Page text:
If this explanation is true, we have to conclude that if the people wanted a king like the nations around them to lead them in war against their enemies, their hope was shattered very early—and to make things worse, they were stuck with an ineffective king for the next about 30 years!
Let’s see how all of this happened.
The inoperative king
Directly after Samuel anointed Saul as king he specifically mentioned the Philistine outpost at Gibeah, and added, “You will be changed into a different person … do whatever your hand finds to do, for God is with you.” (10:7)
His kingship was to commence with charity at home—in his own hometown. The word “outpost” can also be translated as “commander”. The first assignment was not meant to be outrageously difficult—he only needed to get rid of the commander of the Philistines. He didn’t! Jonathan did with his 1,000 men after his father was inaugurated. This is what is recorded in our reading this morning.
Jonathan’s action and courage overshadowed that of his father’s. After all, Gibeah was described as “Gibeah of God” (10:5). For the young Second-in-Command, the honour of God came first—he had to rid the Promised Land of the uncircumcised (14:6) Philistines.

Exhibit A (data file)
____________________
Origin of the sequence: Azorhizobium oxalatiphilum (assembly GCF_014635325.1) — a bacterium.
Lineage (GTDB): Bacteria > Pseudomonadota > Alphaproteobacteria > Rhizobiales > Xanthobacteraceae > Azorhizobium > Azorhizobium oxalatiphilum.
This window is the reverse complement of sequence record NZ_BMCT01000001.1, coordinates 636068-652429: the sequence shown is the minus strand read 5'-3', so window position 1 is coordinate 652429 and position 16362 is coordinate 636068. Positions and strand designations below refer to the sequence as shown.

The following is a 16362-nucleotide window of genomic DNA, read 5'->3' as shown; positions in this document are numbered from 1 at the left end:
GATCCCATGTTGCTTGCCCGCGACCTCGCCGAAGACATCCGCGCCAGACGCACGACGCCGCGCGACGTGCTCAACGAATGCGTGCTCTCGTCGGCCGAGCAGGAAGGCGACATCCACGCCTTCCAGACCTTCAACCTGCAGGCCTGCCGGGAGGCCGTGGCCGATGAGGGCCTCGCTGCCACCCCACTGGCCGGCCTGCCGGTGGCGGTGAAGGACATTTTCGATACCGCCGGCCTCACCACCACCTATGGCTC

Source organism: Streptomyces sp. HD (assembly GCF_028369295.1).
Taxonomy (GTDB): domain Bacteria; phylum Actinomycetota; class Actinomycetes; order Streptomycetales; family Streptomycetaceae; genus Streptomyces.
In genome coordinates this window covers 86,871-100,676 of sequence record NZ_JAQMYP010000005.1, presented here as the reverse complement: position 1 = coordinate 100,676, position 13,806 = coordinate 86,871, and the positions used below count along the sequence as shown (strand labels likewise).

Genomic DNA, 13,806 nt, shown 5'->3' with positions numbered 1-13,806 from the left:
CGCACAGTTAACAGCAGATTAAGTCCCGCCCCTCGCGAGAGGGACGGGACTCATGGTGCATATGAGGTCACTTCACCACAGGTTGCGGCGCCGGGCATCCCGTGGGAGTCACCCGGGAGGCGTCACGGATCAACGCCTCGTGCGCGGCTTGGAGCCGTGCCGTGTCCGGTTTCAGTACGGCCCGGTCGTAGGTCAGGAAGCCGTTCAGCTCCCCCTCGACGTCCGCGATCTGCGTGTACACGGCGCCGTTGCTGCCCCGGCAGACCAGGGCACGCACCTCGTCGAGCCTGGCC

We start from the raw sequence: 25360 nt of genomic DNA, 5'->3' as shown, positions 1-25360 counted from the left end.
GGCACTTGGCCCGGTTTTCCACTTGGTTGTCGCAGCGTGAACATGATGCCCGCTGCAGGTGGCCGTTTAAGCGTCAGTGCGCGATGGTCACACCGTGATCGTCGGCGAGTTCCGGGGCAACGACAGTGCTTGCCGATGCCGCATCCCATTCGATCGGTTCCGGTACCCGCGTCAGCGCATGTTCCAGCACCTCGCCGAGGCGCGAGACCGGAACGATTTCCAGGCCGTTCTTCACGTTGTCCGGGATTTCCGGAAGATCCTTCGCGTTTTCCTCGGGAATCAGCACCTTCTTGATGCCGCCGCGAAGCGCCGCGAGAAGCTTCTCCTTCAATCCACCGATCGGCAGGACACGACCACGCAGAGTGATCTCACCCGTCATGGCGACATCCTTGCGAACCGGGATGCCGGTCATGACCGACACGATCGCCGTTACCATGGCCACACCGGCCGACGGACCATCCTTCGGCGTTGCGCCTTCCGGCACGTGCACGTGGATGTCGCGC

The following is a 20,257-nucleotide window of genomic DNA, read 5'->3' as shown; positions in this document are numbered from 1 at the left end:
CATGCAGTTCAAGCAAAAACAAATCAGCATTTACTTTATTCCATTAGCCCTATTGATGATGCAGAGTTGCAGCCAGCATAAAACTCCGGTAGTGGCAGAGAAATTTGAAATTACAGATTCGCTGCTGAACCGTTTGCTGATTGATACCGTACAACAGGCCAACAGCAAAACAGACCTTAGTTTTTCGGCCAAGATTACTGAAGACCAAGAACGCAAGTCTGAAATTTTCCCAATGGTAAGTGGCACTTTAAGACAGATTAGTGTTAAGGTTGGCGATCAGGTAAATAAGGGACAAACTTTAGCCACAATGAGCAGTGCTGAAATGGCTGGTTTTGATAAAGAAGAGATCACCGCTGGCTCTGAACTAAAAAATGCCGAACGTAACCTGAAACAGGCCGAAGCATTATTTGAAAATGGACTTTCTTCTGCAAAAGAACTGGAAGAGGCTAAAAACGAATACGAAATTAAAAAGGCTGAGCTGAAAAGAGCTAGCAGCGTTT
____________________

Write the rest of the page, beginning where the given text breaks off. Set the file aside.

Although the people wanted to be free from the Philistines, they were not actually encouraged by Jonathan’s campaign. For them they now were a stench to the Philistines. Don’t stir sleeping dogs; Jonathan did, and it surely stirred the Philistines into vengeance.
His father seized the moment and took the honours. He blew the trumpet and called “the Hebrews”—the derogatory term the Philistines used to describe the Israelites—into action. He ordered them to gather in Gilgal.
The Philistines assembled in vast numbers right there where Saul left for Gilgal. Chariots with six thousand charioteers and four soldiers as numerous as a sand on the seashore (13:5)
The foolish king
After Saul was officially installed as leader, Samuel foreshadowed this event (10:8). Saul was ordered to go to Gilgal and wait for Samuel. This was the arrangement:
Go ahead of me to Gilgal. I [mark my words – there is a ‘Behold’ in the original; also the “I” is emphasised] will come to you to offer burnt offerings and to sacrifice fellowship offerings. Wait seven days until I come to you and show you what to do.” (1 Samuel 10:8, CSB)
In the lead-up to this day the people who thought now that they had a king, all would just be hunky dory, but when they saw the enemy and observed the inaction of their king, their courage left them. They hid in caves, in bushes, among the rocks, in pits, in cisterns, and some even ducked across the Jordan.